2 Parkinson’s disease books I’m currently reading

Books can provide a backdrop of understanding for those looking for answers

Mary Beth Skylis avatar

by Mary Beth Skylis |

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When I was a kid, the world was divided into the haves and the have-nots. The haves never wanted for anything, while the have-nots had to find a way to navigate their lives without the appropriate resources to do so.

I fell into the have-nots. And anytime I struggled to find a way to move forward, I looked to the long rows of shelves at the library for answers. There, amid the musty pages, I found inspiration, tutorials, and guidance that filled the gaps in my life.

Today, I’m still an avid reader. Information provides me a more comprehensive understanding of the things that take place in my life. And Parkinson’s disease is always in the rotation because my dad was diagnosed with the disease 10 years ago.

Doctors often don’t have the time for lengthy discussions about how a patient can improve their quality of life. And some social media sources offer inaccurate information. But books can provide a backdrop of understanding for those who are looking for answers.

The following are a couple books I found interesting and hope you will, too.

Recommended Reading
An illustration focusing on the hands of two people.

Parkinson’s progression, treatment response may depend on onset side

From researcher to patient

Alice Lazzarini worked as a neurology researcher and professor specializing in degenerative disorders long before she was diagnosed with Parkinson’s disease. I was particularly drawn to her story in “Both Sides Now: A Journey from Researcher to Patient” because it blends the world of science with the world of experience — which often is difficult to do.

In the late 1990s, she worked on a research team that discovered the first Parkinson’s-disease-causing gene mutation. Before long, she began to recognize in her own life the same symptoms she’d been researching.

What’s particularly special about this book is how Lazzarini humanizes her scientific findings. Despite the heightened level of scientific research that Lazzarini includes in the book, it’s still very accessible to readers.

A valuable resource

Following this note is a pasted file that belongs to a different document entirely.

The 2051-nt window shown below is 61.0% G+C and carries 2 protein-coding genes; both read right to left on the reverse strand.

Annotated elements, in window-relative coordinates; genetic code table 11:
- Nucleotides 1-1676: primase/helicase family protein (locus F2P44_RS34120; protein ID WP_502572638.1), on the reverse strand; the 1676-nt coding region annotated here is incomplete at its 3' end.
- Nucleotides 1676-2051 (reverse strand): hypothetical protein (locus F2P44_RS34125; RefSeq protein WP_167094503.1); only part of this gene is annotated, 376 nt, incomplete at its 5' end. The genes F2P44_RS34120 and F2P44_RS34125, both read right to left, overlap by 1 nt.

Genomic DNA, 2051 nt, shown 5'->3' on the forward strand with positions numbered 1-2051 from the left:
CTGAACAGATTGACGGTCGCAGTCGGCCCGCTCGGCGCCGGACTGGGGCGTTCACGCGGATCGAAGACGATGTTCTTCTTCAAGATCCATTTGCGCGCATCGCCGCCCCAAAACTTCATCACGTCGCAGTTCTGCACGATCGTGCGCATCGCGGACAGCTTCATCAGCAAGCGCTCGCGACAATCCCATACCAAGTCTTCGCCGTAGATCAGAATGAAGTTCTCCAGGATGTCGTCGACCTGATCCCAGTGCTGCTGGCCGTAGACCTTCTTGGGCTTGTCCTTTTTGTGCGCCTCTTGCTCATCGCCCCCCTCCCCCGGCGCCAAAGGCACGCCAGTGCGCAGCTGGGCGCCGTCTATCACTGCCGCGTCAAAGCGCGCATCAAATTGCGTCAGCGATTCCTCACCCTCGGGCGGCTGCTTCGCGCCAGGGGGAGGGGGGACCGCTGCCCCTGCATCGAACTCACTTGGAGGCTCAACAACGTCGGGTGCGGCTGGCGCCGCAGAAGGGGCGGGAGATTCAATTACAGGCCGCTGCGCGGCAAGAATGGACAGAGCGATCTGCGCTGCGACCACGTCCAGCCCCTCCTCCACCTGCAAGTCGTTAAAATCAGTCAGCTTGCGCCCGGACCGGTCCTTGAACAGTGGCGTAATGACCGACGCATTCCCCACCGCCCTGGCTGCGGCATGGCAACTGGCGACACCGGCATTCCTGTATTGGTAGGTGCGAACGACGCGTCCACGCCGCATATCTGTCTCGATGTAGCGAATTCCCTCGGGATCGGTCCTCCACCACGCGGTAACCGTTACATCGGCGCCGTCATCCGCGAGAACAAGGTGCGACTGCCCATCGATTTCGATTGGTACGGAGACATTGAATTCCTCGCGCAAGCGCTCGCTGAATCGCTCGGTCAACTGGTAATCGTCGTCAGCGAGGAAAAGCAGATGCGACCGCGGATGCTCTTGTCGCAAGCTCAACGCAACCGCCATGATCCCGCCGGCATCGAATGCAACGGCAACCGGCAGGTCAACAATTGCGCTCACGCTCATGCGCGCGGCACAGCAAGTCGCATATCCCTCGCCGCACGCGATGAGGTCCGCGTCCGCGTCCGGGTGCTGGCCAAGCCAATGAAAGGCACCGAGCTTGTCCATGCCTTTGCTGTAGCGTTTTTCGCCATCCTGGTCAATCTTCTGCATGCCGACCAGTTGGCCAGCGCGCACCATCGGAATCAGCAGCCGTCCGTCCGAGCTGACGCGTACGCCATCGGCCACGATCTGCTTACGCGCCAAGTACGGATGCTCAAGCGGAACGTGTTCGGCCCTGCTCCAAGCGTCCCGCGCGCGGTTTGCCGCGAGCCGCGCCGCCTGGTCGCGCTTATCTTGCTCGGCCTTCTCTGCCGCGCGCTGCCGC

If you do a Google search of Parkinson’s disease, the results are fairly straightforward. You’ll find information about symptoms, treatments, and possible causes. But most resources fail to provide actionable steps that can be applied to a life with Parkinson’s.

Parkinson’s Disease: 300 Tips for Making Life Easier” by Shelley Peterman Schwarz, on the other hand, offers readers ideas about home improvement, common life tasks, and managing Parkinson’s. As a result, those who flip through its pages not only end up with a better picture of what the disease’s progression might look like on a day-to-day basis, but also how to manage the changes that come.

Peterman Schwarz does a great job of dividing this book into helpful sections, allowing readers to flip on a whim to topics like meals or grooming. The result is an easy-to-digest, creative piece of content that gives Parkinson’s patients and their loved ones actionable steps to take.

What Parkinson’s-themed books would you recommend? Please share in the comments below. 

Note: Parkinson’s News Today is strictly a news and information website about the disease. It does not provide medical advice, diagnosis, or treatment. This content is not intended to be a substitute for professional medical advice, diagnosis, or treatment. Always seek the advice of your physician or another qualified health provider with any questions you may have regarding a medical condition. Never disregard professional medical advice or delay in seeking it because of something you have read on this website. The opinions expressed in this column are not those of Parkinson’s News Today or its parent company, BioNews, and are intended to spark discussion about issues pertaining to Parkinson’s disease.


Alice Lazzarini avatar

Alice Lazzarini

Mary Beth, Thank you for your kind acknowledgement of my book. You "got" my attempt to bridge the gap between the "world of science" and "the world of experience." I'm twenty years out now from my diagnosis of PD and, while I do move more slowly and experience some of the other annoying PD symptom that you're likely familiar with, I continue to remain independent and enjoy my morning walks as well as PD-specific programs like Boxing and Dance for Parkinson's. I wish your dad the same fairly benign progression going forward, and laude you're jumping into the ring to fight for him—having someone in your corner makes a world of difference!
PS As my daughter is an avid AT trail hiker (I live it vicariously), I would enjoy seeing what you have written for for Backpacker Magazine...

Mary Beth avatar

Mary Beth


Thank you for your kind words. And for you literary contribution! I always love connecting with other writers -- especially those with lived experience. I'd love to connect with your daughter! And my work at Backpacker can be found here:


Mary Beth


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